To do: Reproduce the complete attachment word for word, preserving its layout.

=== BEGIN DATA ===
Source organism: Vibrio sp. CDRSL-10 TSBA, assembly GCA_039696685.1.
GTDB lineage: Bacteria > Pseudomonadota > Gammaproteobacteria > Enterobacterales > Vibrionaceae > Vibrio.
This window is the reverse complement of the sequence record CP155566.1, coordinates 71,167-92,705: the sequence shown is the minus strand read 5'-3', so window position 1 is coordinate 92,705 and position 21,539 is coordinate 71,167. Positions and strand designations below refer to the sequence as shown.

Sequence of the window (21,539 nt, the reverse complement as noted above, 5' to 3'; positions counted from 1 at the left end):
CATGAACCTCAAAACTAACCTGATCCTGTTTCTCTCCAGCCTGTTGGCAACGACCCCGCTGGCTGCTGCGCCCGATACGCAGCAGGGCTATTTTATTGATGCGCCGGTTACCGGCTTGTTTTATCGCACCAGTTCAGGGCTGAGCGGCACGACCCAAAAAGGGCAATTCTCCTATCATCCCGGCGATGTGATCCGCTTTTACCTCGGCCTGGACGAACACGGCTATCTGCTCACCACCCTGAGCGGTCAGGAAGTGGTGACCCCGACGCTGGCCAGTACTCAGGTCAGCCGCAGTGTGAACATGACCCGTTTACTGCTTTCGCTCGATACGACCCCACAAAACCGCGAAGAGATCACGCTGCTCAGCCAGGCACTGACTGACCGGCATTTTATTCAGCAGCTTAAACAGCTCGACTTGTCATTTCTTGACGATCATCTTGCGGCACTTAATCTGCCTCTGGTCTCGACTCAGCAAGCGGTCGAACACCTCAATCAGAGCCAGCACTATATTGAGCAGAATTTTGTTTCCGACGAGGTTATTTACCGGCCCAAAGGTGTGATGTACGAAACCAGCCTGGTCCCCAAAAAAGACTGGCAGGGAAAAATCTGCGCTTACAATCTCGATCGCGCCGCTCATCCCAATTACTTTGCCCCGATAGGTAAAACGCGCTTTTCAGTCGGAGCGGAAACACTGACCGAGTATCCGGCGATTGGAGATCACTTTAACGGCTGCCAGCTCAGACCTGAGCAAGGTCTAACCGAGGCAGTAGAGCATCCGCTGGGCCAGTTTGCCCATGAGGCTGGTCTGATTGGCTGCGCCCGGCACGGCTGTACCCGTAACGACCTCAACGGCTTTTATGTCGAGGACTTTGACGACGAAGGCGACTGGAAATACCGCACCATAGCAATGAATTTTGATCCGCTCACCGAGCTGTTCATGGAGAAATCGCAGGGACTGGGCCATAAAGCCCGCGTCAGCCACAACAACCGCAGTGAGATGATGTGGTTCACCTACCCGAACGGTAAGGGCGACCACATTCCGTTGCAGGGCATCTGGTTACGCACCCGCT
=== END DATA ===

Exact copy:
Source organism: Vibrio sp. CDRSL-10 TSBA, assembly GCA_039696685.1.
GTDB lineage: Bacteria > Pseudomonadota > Gammaproteobacteria > Enterobacterales > Vibrionaceae > Vibrio.
This window is the reverse complement of the sequence record CP155566.1, coordinates 71,167-92,705: the sequence shown is the minus strand read 5'-3', so window position 1 is coordinate 92,705 and position 21,539 is coordinate 71,167. Positions and strand designations below refer to the sequence as shown.

Sequence of the window (21,539 nt, the reverse complement as noted above, 5' to 3'; positions counted from 1 at the left end):
CATGAACCTCAAAACTAACCTGATCCTGTTTCTCTCCAGCCTGTTGGCAACGACCCCGCTGGCTGCTGCGCCCGATACGCAGCAGGGCTATTTTATTGATGCGCCGGTTACCGGCTTGTTTTATCGCACCAGTTCAGGGCTGAGCGGCACGACCCAAAAAGGGCAATTCTCCTATCATCCCGGCGATGTGATCCGCTTTTACCTCGGCCTGGACGAACACGGCTATCTGCTCACCACCCTGAGCGGTCAGGAAGTGGTGACCCCGACGCTGGCCAGTACTCAGGTCAGCCGCAGTGTGAACATGACCCGTTTACTGCTTTCGCTCGATACGACCCCACAAAACCGCGAAGAGATCACGCTGCTCAGCCAGGCACTGACTGACCGGCATTTTATTCAGCAGCTTAAACAGCTCGACTTGTCATTTCTTGACGATCATCTTGCGGCACTTAATCTGCCTCTGGTCTCGACTCAGCAAGCGGTCGAACACCTCAATCAGAGCCAGCACTATATTGAGCAGAATTTTGTTTCCGACGAGGTTATTTACCGGCCCAAAGGTGTGATGTACGAAACCAGCCTGGTCCCCAAAAAAGACTGGCAGGGAAAAATCTGCGCTTACAATCTCGATCGCGCCGCTCATCCCAATTACTTTGCCCCGATAGGTAAAACGCGCTTTTCAGTCGGAGCGGAAACACTGACCGAGTATCCGGCGATTGGAGATCACTTTAACGGCTGCCAGCTCAGACCTGAGCAAGGTCTAACCGAGGCAGTAGAGCATCCGCTGGGCCAGTTTGCCCATGAGGCTGGTCTGATTGGCTGCGCCCGGCACGGCTGTACCCGTAACGACCTCAACGGCTTTTATGTCGAGGACTTTGACGACGAAGGCGACTGGAAATACCGCACCATAGCAATGAATTTTGATCCGCTCACCGAGCTGTTCATGGAGAAATCGCAGGGACTGGGCCATAAAGCCCGCGTCAGCCACAACAACCGCAGTGAGATGATGTGGTTCACCTACCCGAACGGTAAGGGCGACCACATTCCGTTGCAGGGCATCTGGTTACGCACCCGCT